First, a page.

Foam insulation in plumbing pipe chase (C) D Friedman Eric Galow Plumbing Noise Checklist Use this list to track down the sources of plumbing system noises

  • PLUMBING NOISE CHECKLIST - CONTENTS: List of sources of noises in building plumbing systems. Sources of water supply pipe noises. Sources of building drain pipe noises. Sources of building plumbing fixture noises. Sources of water main piping or well and pump system noises. How to find and identify the cause of various plumbing noises.House Noises - Building Noises, lists of causes, cures, and detection methods for indoor noise pollution
  • POST a QUESTION or READ FAQs about plumbing system noise causes & cures

InspectAPedia tolerates no conflicts of interest. We have no relationship with advertisers, products, or services discussed at this website.

This article provides a plumbing noise diagnosis checklist useful for plumbing system noise control, starting with a list of sources of plumbing system noises in buildings: water supply piping noise, drain pipe noise, plumbing fixture noises, water main pipe noise, well pump and piping noises, and water heater noises.

Green links show where you are. © Copyright 2015, All Rights Reserved.

Plumbing Noise Checklist: Plumbing System Noises in buildings, Causes, Cures

As we explain in more detail at PLUMBING DRAIN NOISE REPAIR, we divide plumbing drain and fixture noises into two groups:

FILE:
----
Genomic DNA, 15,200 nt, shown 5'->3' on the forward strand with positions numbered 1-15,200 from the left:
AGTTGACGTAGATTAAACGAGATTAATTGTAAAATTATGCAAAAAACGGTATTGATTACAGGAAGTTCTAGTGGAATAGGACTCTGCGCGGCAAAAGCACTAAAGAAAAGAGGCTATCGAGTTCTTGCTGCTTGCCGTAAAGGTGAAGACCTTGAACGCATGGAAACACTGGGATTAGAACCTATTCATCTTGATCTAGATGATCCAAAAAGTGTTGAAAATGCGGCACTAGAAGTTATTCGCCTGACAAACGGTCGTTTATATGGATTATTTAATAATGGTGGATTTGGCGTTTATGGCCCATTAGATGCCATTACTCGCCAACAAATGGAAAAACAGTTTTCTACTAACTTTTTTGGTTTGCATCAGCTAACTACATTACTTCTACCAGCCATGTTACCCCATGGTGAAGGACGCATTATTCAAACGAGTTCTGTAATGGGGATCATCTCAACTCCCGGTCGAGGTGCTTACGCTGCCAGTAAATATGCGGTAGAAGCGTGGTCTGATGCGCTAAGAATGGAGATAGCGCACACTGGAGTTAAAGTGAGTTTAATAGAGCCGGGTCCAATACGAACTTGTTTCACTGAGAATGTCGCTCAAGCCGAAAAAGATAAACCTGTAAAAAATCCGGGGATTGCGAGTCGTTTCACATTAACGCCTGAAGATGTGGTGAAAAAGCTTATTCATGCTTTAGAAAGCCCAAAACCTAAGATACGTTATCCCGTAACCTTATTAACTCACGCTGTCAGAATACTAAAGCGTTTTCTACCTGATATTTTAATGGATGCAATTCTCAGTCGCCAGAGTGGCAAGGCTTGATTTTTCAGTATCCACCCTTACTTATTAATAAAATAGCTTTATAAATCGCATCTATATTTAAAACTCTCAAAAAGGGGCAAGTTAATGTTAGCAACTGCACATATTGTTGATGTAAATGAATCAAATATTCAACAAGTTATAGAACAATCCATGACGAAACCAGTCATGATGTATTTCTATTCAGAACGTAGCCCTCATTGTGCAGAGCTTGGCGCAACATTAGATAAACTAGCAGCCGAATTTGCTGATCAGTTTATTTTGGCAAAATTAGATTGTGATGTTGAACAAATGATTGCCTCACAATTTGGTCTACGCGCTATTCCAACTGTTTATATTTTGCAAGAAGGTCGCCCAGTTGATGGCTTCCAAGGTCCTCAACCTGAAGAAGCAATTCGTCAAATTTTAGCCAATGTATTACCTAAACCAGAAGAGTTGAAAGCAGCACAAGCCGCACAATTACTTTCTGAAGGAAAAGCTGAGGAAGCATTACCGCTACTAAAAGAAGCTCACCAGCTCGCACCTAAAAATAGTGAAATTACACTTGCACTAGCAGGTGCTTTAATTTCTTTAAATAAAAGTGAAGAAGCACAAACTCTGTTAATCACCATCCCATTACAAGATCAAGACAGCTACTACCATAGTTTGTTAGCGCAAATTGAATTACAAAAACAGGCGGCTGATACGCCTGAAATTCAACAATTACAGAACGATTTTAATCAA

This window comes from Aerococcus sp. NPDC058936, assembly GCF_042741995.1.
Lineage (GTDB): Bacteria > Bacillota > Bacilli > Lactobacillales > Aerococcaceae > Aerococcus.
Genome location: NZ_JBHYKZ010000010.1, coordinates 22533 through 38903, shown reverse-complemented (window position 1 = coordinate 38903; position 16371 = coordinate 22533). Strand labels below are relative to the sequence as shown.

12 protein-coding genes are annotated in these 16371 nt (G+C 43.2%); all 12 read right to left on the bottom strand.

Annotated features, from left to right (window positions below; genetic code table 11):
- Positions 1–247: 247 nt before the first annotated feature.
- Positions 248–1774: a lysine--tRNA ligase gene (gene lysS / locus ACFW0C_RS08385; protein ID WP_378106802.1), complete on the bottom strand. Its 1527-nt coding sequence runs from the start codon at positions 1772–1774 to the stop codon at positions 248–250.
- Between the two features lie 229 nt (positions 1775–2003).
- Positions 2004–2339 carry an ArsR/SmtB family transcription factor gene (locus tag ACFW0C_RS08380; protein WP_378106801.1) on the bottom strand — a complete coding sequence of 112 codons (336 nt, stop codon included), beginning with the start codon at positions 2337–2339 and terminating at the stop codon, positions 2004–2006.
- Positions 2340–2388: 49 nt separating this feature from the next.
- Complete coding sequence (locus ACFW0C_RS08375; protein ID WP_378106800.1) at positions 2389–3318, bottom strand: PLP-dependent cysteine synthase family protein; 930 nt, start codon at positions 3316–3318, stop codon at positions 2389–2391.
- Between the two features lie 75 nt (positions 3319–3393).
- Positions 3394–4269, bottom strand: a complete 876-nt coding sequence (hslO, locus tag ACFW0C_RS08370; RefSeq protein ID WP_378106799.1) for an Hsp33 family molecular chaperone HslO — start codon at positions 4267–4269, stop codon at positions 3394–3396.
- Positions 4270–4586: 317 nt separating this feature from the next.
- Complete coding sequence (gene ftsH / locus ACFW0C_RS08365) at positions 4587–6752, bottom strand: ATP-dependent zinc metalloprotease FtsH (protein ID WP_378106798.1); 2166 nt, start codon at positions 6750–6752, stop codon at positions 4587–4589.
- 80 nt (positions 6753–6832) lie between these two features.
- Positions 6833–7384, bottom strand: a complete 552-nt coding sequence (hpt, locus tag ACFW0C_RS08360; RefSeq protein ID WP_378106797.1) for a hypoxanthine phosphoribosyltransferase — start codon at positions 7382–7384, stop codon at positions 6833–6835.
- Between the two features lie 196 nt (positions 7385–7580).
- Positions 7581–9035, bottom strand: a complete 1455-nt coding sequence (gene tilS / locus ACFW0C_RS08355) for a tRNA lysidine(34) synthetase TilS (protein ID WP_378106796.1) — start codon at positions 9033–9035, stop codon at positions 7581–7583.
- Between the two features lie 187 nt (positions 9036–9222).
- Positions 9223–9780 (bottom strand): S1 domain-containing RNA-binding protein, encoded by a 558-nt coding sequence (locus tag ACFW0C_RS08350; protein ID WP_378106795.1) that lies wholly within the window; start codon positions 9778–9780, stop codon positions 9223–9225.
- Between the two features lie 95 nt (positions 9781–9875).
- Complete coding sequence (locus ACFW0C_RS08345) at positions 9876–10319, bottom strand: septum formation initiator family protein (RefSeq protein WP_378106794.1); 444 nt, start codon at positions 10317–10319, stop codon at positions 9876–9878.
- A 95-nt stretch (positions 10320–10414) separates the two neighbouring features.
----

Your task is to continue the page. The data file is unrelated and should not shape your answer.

1. Plumbing defect noises associated with plumbing system problems or defects whose identification and diagnosis is discussed

    Our complete list of various plumbing system noises is at PLUMBING NOISE CHECKLIST
  2. Normal (but annoying) plumbing system noises that will be corrected by noise transmission control or sound insulation are discussed

Plumbing System Noises in buildings include these sources & cures

  • Drain piping noises from clogged or partly clogged drains -
  • Photograph of a house with missing plumbing ventsDrips at plumbing fixtures may make an obvious drip or splash sound. But dripping water can be tricky to track down. Don't forget to consider
    • A small supply leak inside of a building cavity can produce a noise that is hard to track down.

      Supply pipe leaks may be continuous (and thus are eventually discovered by water stains or mold) or intermittent, such as a leak around a tub or shower control that drips into the wall cavity only when the valve is turned "on".
    • A drain piping leak inside of a building cavity can also produce a noise that is hard to track down.

      But a drain drip noise should not be present when no fixtures have water running into them. But don't forget that a quietly running toilet can also produce a drip or other plumbing problems downstream from the toilet in the building drain piping.
    • Plumbing drain piping or plumbing fixture noise diagnosis and cure -

      Also see NOISE CONTROL for PLUMBING where we describe reducing the annoying sounds of normal plumbing system piping and fixtures.
  • Heating system noises make a cameo appearance in our list of plumbing noises because some pipe or fixture noises may be traced to heating system piping, radiators, controls, pumps, etc.
  • Plumbing Fixture noises at drains, gurgling, glug glug sounds, burbling, bubbling during drainage -
  • Plumbing water supply piping noises include these structure-borne or direct-contact vibration noise conduction: